Commercial Property in Eugene and Springfield
Another form of investment is commercial property. These unique properties afford an investor the opportunity to be connected with other businesses in the area depending on who the tenants happen to be. But, there is much to know about commercial property in Lane County.
This is the land of big money and shrewd investors, and isn’t for the faint of heart. Life-times have been spent learning commercial real estate. I’ll add a few things that I think are important.
Finding the right property is more important than getting the right price. In fact, if you’re a long term investor, purchase price becomes nearly irrelevant; you’ll look back in 10 or 20 years in disbelief about how little you paid for a good property. Shop on quality, not price.
Nearly all income property sells based on a cap rate. The better the property, the lower the cap rate, and the more you’ll pay. Don’t be blinded by great cap rates. It’s easy to distort them, and unscrupulous sellers and realtors have been known to do so. Ways to do this are:
- Over-market or sweetheart rents
- Improper allowance for reserves
- Too small of vacancy factor allowance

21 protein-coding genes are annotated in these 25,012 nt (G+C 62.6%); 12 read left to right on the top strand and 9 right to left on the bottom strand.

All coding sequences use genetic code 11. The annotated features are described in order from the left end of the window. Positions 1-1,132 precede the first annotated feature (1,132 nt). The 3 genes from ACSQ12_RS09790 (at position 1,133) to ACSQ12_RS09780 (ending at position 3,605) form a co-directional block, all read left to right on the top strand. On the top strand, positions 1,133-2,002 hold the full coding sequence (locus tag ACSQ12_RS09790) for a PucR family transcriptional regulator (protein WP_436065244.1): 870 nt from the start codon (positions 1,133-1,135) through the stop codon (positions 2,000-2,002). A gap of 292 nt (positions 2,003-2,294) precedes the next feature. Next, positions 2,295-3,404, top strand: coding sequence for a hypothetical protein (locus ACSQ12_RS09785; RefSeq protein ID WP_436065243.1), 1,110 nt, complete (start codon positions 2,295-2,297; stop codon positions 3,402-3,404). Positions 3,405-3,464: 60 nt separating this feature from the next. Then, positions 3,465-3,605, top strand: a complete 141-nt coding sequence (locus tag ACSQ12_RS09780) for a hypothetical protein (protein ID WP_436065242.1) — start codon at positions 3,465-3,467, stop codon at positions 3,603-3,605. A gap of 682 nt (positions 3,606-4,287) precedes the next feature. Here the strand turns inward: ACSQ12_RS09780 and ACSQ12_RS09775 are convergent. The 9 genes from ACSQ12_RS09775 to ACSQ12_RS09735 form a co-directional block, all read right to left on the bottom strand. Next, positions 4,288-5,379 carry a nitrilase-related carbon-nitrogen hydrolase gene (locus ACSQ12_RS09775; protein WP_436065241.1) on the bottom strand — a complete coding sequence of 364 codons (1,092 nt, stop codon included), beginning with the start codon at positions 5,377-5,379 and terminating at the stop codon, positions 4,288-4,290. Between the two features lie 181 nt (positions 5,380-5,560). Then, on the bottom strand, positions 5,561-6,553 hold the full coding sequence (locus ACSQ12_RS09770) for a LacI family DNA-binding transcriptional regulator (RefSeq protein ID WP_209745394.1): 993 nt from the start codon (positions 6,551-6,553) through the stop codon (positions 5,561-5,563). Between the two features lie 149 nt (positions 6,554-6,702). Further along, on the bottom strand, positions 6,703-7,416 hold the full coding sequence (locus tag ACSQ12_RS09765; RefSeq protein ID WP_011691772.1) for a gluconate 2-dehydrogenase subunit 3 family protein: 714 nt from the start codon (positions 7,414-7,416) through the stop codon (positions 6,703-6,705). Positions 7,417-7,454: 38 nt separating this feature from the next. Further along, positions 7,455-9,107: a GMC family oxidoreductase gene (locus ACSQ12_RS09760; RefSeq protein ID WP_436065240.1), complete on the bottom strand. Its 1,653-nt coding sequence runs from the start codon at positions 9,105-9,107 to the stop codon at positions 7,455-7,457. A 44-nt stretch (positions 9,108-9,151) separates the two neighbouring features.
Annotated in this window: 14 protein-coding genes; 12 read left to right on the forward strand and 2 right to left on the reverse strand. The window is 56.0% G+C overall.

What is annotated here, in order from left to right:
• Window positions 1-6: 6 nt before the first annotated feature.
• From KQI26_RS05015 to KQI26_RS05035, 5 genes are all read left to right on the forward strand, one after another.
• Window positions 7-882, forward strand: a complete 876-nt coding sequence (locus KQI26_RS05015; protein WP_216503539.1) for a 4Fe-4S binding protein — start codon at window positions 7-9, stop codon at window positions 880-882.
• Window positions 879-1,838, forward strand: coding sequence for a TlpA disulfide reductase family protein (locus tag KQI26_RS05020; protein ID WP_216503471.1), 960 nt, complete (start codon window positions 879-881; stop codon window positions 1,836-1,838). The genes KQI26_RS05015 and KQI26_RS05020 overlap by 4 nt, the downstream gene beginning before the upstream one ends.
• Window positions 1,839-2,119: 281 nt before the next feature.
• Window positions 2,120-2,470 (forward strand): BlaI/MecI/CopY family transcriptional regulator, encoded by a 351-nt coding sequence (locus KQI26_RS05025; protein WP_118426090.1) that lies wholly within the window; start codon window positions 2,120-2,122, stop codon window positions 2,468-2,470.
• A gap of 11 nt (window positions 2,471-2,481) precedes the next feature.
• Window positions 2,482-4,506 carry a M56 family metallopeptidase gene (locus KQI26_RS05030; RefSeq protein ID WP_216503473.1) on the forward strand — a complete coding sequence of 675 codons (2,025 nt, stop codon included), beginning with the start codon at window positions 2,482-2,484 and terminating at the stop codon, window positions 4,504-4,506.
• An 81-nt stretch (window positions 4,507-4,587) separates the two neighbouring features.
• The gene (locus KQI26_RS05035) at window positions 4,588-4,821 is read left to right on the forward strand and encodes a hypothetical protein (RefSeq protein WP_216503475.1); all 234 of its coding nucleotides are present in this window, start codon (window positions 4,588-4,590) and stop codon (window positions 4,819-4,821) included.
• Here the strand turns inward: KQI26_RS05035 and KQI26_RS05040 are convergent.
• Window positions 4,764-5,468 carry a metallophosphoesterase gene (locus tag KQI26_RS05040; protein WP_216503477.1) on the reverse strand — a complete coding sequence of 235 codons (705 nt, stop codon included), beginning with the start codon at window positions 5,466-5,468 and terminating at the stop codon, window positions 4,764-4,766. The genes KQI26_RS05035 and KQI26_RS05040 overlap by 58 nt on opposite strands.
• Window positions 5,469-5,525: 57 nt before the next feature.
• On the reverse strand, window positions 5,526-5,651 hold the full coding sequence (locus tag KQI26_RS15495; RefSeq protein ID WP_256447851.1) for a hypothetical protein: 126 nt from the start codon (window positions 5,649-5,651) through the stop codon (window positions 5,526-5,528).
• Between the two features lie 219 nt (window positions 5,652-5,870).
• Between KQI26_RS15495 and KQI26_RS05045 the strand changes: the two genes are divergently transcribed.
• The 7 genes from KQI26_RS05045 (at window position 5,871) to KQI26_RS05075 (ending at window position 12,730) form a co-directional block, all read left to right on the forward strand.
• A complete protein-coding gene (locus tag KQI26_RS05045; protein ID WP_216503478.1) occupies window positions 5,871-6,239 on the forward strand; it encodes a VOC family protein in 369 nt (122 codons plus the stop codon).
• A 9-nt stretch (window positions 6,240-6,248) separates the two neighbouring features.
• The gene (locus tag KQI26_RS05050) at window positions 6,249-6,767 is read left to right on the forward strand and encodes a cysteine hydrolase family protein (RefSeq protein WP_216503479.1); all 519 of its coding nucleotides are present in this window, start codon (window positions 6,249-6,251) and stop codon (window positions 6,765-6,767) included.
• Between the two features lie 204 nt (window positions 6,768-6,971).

- Too small, or no, management allowance
Internal rate of return, cash on cash, gross rent multiplier, and cost per unit (in apartments) are sometimes used in describing a deal, and usually by the seller. I’ve never found them that useful and stick with cap rates.
You’ll see several common lease types in commercial properties.
NNN or triple net.In this lease, the tenant pays for taxes, maintenance and insurance. These are sometimes called coupon clippers. The perception is that these properties require no management. While, they probably require the least management of any real estate, it’s not the same as sticking your money in the bank; you should either know something about buildings and real estate, or know someone who does if you’re planning on owning any kind commercial property, including NNN.
One problem with triple net properties is maintenance that is not crystal clear. For instance, if a roof isn’t leaking, then few of us think (or need) to do anything about it. And getting a tenant to do anything other than pour some goo on a leaking roof is going to be a fight. If a tenant stays in a property for a long time and the roof merely wears out, is it really their problem? These types of issues are a bit muddled on NNN leases.
Even taking the above into account, triple net leases are considered to be the best type of lease for the investor.
In a modified gross lease, the tenant pays rent-only for the first year. This is called the base year. In subsequent years, the tenant pays for increases in taxes, insurance, utilities, etc. when compared to the base year.
Other forms of a modified gross lease may carve out certain items that a tenant or landlord will need to pay for. For instance, the tenant may be responsible for janitorial service. Or, the tenant may be responsible for everything but the roof. The variations are many.
The landlord pays for taxes, maintenance, insurance, and all operating costs associated with the building. This is the most management intensive form of property to own.